Prof. SUNSTEIN: It tells us he's a conservative. It doesn't tell us that he's an extremist or that he is on some sort of political mission as a judge. The Federalist Society is very large. It's mostly an academic society. There are people who are moderate conservatives there. There are people there who are extremists there. There are people you really couldn't describe as conservatives, so extreme are they. There are people you would have a hard time describing as conservatives, so moderate are they.
So I think the Federalist Society's a pretty wide tent. It is true that some members are really plugged into the White House and are highly political and do have an agenda. But the fact that Judge Roberts is a member of the Federalist Society tells us only something I think everyone ought to know, which is that he's a conservative, but that can't be disqualifying.
DAVIES: He is Catholic, said to be a man of faith. His wife, I believe, is active in a pro-life organization. Are those clues, are those insights into his judicial philosophy? Are they fair game for the confirmation process?
Prof. SUNSTEIN: The fact that he's Catholic certainly is not fair game. And, you know, we've come to a point in this country, I hope and believe, where someone's religious convictions can't be used against them. The fact that his wife is pro-life, if that is a fact, I don't think that's fair game, either.
I'll tell you what is fair game, which is to ask whether he believes that the Constitution protects the right of privacy, and see what he says about that. Both Justice Thomas and Justice Scalia have suggested not just that they don't like Roe against Wade, but also that they think the Constitution doesn't protect the right of privacy at all.
Now that's a very big deal. That would mean that compulsory sterilization would be OK. It would mean that people don't have a constitutional right to live with other members of their family. It would mean that the government has a right to ban contraceptives. It would revolutionize an area of the law that's been going now for about half a century, and if you count it a certain way, by a century. So it is fair to ask him if he believes in a right to privacy, and if he gives an evasive answer to that question, that canon will be held against him.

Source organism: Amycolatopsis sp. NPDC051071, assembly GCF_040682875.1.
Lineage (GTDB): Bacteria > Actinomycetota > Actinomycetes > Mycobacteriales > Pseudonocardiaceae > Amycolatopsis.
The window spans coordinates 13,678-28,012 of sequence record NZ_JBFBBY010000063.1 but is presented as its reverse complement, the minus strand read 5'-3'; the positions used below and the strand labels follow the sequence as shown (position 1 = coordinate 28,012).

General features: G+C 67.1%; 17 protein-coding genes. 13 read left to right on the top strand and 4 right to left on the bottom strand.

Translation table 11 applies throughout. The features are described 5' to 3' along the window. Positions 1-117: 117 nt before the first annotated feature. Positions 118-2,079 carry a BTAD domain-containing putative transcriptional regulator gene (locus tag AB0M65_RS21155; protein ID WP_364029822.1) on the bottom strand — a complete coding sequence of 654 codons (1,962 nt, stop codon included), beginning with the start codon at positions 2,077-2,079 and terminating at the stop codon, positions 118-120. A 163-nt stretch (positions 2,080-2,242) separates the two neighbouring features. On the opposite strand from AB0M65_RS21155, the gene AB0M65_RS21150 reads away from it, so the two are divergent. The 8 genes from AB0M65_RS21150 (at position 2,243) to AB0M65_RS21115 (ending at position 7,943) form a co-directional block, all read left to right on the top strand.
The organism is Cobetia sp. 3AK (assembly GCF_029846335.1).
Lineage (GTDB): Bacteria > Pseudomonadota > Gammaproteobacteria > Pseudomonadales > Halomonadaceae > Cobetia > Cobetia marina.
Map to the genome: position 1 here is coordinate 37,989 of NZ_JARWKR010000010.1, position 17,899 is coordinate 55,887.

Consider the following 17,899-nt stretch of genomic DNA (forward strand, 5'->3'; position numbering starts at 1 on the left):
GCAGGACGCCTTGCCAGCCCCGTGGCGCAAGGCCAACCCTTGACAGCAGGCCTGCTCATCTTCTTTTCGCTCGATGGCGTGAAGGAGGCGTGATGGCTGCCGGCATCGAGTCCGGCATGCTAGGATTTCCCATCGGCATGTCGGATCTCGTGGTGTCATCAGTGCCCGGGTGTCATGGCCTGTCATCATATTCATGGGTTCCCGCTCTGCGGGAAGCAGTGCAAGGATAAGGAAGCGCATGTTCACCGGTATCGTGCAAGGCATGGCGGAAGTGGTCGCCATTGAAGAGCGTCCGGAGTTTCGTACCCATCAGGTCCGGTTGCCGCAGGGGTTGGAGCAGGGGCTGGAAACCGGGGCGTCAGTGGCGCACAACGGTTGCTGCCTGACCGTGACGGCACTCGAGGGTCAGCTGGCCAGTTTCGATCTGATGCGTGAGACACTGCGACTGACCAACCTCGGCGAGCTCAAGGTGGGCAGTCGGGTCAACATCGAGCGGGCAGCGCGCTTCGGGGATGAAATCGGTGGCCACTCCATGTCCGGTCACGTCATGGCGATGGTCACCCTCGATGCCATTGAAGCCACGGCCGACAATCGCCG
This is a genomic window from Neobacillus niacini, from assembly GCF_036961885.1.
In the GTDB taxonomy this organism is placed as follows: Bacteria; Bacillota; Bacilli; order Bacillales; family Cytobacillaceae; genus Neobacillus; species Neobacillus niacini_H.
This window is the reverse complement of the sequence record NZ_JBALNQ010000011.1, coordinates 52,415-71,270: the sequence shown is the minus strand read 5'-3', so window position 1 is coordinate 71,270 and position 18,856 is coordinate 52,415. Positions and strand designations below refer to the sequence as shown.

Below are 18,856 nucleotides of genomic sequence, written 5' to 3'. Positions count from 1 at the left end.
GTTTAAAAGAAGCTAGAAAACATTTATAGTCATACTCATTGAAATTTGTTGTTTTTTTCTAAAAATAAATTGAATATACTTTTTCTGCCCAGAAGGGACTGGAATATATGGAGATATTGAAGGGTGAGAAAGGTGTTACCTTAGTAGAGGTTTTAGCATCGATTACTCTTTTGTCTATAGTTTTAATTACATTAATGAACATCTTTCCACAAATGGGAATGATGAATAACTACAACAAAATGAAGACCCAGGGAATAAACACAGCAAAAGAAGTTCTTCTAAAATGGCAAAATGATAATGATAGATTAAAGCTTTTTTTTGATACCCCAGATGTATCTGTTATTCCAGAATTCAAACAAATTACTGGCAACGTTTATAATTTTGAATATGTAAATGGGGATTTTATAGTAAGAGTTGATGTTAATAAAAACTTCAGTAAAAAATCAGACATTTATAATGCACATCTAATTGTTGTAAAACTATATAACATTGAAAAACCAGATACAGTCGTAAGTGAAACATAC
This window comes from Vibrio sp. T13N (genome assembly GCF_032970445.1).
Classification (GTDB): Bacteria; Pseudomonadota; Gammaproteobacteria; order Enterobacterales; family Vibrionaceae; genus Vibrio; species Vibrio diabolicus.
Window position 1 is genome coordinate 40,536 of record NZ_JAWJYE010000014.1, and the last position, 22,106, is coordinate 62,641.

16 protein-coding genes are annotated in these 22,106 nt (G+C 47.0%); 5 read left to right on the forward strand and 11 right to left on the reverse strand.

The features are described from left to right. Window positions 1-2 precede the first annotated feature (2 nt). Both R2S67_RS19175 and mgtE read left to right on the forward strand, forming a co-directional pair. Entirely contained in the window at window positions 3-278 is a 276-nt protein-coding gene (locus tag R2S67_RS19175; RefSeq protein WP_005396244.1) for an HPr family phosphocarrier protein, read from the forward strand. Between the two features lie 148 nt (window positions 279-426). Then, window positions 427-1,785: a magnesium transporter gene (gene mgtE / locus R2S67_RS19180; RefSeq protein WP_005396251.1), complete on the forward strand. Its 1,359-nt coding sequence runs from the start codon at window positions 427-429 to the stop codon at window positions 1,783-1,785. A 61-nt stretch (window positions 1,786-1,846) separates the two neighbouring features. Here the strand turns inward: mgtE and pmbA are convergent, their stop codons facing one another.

DAVIES: He clerked for Justice Rehnquist. He was a protege of Ken Starr. Are there any other professional relationships or components of his experience that would give you insight into his philosophy?
Prof. SUNSTEIN: That's a great question. And I think there we do have a few things to learn from. The fact that he's clerked for Chief Justice Rehnquist tells us a little bit. And people who know him say that he and Chief Justice Rehnquist have a terrifically amiable relationship with a lot of compatibility. Now Rehnquist, like Judge Roberts, is a great guy, so I'm sure that's part of it. But it wouldn't be wrong, I think, to say that there's an ideological congeniality also between the two. And, you know, that's worthwhile knowing.
The fact that he's a protege of Judge Starr, who is a very articulate and strong backer of Judge Roberts, is also worth noting. It tells you something. Now I'd like to say about Judge Starr that when he was on the Court of Appeals, he was a moderate judge. He was not an agenda-driven conservative or an extremist by any means. So if Judge Roberts ends up being the way that Ken Starr was as a judge, then I think all sides should say, `We have a real judge here and not an extremist.'
But it is noteworthy that, I guess, in his background, he doesn't have sponsors, at least close sponsors or close colleagues who are on the other side ideologically. It is true that some people who are left of center quite like him and respect him. And from all indications, this is someone who everyone should be willing to like and respect. He's just a good and admirable person. But whether he has the kind of open-mindedness that we saw in Justice O'Connor, a distinctive kind of conservative, the record is very thin. And the fact that he has these particular friends and sponsors doesn't tell us a whole lot.
DAVIES: Well, Cass Sunstein, I wonder if you could briefly take us through some of the major areas of law that will be confronting the Supreme Court. Are there cases soon that could make new law in areas of abortion rights or affirmative action, gun laws?
Prof. SUNSTEIN: The court has a case next term involving abortion. And as I recall, it's a case about parental notification or one of the spin-off issues that the court hasn't had to deal with in a long, long time. What's interesting about this is that the court has chipped away a bit at the abortion right. The big headline news has been that the court hasn't eliminated the abortion right, but there has been some definite chipping. And it's expected, given the composition of the court, that at least some chipping will continue. Justice O'Connor wanted to preserve the core of Roe. If Judge Roberts thinks Roe is wrong and an abuse of authority, then we could see the abortion case that the court's about to decide as the basis for pretty significant movement away from Roe, and maybe even an indication that it might be ready to go before terribly long. So that's a big one.